By this point, I had become accustomed to the off smell of the casings, but as soon as I started handling them, I suffered a relapse of that initial unpleasantness I experienced. That, with the combination that they were difficult to get on the horn, already made me a bit agitated.
Then the expletives started to fly as my fear was confirmed and the casings kept bursting in quick succession. This meant more tedious work of loading up the casings, and more dealing with that odor.
After a while though, I seemed to be getting the hang of it. I slightly under stuffed the sausages to help prevent bursting, and by the end, I can say things went smoothly, more or less. Once the last of the meat was safely encased, I was only too happy to salt those stinky casings and get them back in the fridge.
At the grill, I was faced with yet another test of my will. As I put these little merguezs over direct heat, they quickly went up in flames. My heart sank as I wondered if all the torture I put myself through up to this point was fading in a blaze of glory, but alas, I had a two-zone fire and was able to safely move these links to the cool side of the grill and roast them until done.
One taste of a finished link and all struggle that came before was quickly forgotten—the merguez was awesome! The links had the unique earthy heat that defines them, along with the full flavor of lamb that stayed juicy despite the fact that I had almost scorched them to death. The links were a great start to what was going to become a better day whose best part was that beauty of a sandwich above, but that's a story for next week...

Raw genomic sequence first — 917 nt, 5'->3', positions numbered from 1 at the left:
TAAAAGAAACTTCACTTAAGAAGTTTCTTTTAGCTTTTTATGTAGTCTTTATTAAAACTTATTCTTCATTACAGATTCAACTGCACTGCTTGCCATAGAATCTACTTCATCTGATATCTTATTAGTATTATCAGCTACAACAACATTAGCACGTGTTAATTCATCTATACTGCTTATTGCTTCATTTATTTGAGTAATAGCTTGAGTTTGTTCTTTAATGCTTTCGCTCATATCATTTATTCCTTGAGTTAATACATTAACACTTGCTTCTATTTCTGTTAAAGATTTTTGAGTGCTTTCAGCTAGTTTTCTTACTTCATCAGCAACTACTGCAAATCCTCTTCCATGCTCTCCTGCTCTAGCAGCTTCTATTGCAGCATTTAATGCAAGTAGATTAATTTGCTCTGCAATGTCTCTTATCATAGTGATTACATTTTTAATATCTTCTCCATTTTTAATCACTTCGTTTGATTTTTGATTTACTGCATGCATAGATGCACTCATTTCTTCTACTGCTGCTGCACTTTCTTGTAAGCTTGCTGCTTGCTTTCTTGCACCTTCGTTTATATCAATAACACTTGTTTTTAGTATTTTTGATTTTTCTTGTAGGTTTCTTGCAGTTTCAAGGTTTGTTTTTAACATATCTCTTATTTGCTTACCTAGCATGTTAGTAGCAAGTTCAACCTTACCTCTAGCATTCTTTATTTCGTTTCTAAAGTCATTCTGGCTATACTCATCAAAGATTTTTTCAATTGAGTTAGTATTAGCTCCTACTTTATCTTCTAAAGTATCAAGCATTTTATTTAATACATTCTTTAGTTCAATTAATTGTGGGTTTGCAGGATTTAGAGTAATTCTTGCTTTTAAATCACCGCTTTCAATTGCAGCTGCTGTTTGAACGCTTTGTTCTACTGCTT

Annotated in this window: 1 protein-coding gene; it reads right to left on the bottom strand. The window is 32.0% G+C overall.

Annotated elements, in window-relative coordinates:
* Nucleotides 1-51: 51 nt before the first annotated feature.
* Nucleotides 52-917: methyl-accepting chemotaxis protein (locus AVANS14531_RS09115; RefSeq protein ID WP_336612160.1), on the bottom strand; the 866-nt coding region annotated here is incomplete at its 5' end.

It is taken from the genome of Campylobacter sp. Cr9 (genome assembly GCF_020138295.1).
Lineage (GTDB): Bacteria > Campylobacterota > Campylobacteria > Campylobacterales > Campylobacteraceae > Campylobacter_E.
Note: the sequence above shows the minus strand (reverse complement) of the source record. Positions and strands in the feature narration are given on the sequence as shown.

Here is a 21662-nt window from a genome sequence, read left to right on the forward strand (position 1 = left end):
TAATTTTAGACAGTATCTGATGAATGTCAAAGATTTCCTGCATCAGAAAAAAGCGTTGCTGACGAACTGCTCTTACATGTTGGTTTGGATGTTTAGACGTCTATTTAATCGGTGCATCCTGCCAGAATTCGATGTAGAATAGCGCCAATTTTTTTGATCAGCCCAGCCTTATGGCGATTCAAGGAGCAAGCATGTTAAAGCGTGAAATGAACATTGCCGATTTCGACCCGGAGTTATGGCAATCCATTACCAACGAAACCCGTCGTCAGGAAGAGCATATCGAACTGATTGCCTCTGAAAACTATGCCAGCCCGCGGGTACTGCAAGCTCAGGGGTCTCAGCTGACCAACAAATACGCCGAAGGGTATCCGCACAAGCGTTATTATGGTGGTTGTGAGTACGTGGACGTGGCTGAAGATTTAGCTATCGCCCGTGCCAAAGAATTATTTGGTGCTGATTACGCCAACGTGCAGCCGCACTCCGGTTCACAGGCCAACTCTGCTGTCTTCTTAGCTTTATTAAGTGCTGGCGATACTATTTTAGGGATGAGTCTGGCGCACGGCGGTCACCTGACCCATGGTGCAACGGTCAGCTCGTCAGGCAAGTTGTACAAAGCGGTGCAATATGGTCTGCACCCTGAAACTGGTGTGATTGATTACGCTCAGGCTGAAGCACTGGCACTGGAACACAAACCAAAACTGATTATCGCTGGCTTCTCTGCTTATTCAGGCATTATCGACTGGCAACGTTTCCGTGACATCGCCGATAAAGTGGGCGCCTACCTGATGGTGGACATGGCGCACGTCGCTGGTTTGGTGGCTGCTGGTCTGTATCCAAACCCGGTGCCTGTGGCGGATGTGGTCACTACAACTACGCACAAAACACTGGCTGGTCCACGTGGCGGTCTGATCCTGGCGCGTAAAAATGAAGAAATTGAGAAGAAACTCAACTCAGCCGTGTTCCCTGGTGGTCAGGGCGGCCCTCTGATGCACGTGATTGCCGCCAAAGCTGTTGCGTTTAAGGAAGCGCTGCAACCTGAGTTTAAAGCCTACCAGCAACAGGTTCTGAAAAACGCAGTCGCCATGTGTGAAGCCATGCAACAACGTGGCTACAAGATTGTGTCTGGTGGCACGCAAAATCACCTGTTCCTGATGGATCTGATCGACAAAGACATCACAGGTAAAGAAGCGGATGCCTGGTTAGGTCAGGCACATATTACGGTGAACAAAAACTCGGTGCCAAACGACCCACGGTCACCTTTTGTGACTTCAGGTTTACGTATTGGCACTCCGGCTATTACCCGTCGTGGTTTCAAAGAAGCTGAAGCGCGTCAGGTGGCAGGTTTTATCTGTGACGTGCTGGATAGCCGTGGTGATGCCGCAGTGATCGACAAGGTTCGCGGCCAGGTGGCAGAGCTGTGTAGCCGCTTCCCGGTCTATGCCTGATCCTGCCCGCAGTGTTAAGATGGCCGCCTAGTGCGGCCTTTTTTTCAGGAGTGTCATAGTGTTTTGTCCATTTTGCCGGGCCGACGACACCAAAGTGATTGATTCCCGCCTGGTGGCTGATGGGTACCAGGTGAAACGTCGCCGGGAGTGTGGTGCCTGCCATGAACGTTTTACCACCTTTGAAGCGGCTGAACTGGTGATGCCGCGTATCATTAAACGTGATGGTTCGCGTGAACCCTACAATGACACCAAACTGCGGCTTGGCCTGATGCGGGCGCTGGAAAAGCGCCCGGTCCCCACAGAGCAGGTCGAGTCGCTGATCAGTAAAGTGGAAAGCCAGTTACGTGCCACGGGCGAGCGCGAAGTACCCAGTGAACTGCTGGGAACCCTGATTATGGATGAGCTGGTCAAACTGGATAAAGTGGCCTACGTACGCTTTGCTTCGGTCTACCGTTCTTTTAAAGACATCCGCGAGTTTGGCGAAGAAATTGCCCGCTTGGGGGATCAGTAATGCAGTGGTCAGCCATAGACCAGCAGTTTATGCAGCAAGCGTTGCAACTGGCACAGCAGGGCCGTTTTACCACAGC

- Prep Time:
- 1 Hour 20 Minutes
- Cook Time:
- 10 Minutes
- Total Time:
- 1 Hour 30 Minutes
- 4 pounds
- 2 teaspoons whole cumin seed
- 2 teaspoons whole coriander seed
- 2 teaspoons whole fennel seed
- 2 tablespoons paprika
- 2 tablespoons Kosher salt
- 1 teaspoon cayenne pepper
- 3 pounds lamb shoulder, cut into 3/4-inch cubes and removed of gristle
- 1 pound lamb, beef, or pork fat, cut into 3/4-inch cubes
- 2 tablespoons freshly minced garlic (about 6 medium cloves)
- 1/3 cup harissa
- 1/3 cup ice water
- Lamb casings, soaked in warm water for 30 minutes prior to use
- Place cumin, coriander, and fennel seeds in a cast iron skillet over medium heat and toast until fragrant, about 2 minutes. Transfer to a spice grinder and grind into a fine powder. Transfer spice mixture to a small bowl and mix in paprika, salt, and cayenne.
- Place lamb and fat in a large bowl. Add in spice mixture, garlic, and harissa. Toss to through coat meat and fat in spices. Place in refrigerator until ready to grind.
- Grind mixture through a meat grinder, fitted with small die, into a bowl set in ice.
- Using paddle attachment of a standing mixer, mix on low speed for 1 minute. Add in water and mix until liquid is incorporated and sausage is uniform and sticky, about 1 minute more.
- Form a small sausage patty; place rest of sausage mixture in refrigerator. Cook patty in a small frying pan over medium-high heat until cooked through. Taste and adjust seasonings of sausage if necessary.
- Stuff sausage into lambs casings and twist into 6-inch links. Refrigerate until ready to cook.
- Light one chimney full of charcoal. When all the charcoal is lit and covered with gray ash, pour out and spread the coals evenly over entire surface of coal grate. Set cooking grate in place, cover grill and allow to preheat for 5 minutes. Clean and oil the grilling grate. Grill over medium-high direct heat until sausage registers 155°F when an instant read thermometer is inserted in middle of link. Remove from grill, let rest for 5 minutes, and serve.